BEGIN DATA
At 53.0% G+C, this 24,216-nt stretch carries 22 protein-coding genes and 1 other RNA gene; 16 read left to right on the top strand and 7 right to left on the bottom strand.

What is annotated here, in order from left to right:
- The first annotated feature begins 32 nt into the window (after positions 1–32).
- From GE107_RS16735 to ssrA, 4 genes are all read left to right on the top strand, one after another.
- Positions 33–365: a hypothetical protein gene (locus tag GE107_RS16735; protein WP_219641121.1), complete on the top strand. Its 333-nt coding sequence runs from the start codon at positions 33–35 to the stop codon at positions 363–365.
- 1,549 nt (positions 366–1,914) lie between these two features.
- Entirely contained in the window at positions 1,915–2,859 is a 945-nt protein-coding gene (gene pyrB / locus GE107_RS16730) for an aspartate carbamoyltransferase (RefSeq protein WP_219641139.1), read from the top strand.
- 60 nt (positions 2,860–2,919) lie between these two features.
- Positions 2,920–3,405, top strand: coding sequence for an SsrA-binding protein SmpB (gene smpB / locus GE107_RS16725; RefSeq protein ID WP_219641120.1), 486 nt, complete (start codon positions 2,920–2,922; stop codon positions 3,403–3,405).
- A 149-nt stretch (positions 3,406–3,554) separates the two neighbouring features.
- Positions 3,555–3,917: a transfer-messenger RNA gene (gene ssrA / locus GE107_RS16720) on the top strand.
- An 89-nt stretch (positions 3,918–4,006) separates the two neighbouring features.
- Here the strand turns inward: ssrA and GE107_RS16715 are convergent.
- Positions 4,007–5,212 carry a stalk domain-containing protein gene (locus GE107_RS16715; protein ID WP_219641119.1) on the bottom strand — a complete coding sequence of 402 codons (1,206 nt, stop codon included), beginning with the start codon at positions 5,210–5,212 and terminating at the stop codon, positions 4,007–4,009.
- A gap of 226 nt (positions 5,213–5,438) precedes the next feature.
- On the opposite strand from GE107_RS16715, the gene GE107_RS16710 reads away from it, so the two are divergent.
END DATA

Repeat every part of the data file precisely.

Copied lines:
At 53.0% G+C, this 24,216-nt stretch carries 22 protein-coding genes and 1 other RNA gene; 16 read left to right on the top strand and 7 right to left on the bottom strand.

What is annotated here, in order from left to right:
- The first annotated feature begins 32 nt into the window (after positions 1–32).
- From GE107_RS16735 to ssrA, 4 genes are all read left to right on the top strand, one after another.
- Positions 33–365: a hypothetical protein gene (locus tag GE107_RS16735; protein WP_219641121.1), complete on the top strand. Its 333-nt coding sequence runs from the start codon at positions 33–35 to the stop codon at positions 363–365.
- 1,549 nt (positions 366–1,914) lie between these two features.
- Entirely contained in the window at positions 1,915–2,859 is a 945-nt protein-coding gene (gene pyrB / locus GE107_RS16730) for an aspartate carbamoyltransferase (RefSeq protein WP_219641139.1), read from the top strand.
- 60 nt (positions 2,860–2,919) lie between these two features.
- Positions 2,920–3,405, top strand: coding sequence for an SsrA-binding protein SmpB (gene smpB / locus GE107_RS16725; RefSeq protein ID WP_219641120.1), 486 nt, complete (start codon positions 2,920–2,922; stop codon positions 3,403–3,405).
- A 149-nt stretch (positions 3,406–3,554) separates the two neighbouring features.
- Positions 3,555–3,917: a transfer-messenger RNA gene (gene ssrA / locus GE107_RS16720) on the top strand.
- An 89-nt stretch (positions 3,918–4,006) separates the two neighbouring features.
- Here the strand turns inward: ssrA and GE107_RS16715 are convergent.
- Positions 4,007–5,212 carry a stalk domain-containing protein gene (locus GE107_RS16715; protein ID WP_219641119.1) on the bottom strand — a complete coding sequence of 402 codons (1,206 nt, stop codon included), beginning with the start codon at positions 5,210–5,212 and terminating at the stop codon, positions 4,007–4,009.
- A gap of 226 nt (positions 5,213–5,438) precedes the next feature.
- On the opposite strand from GE107_RS16715, the gene GE107_RS16710 reads away from it, so the two are divergent.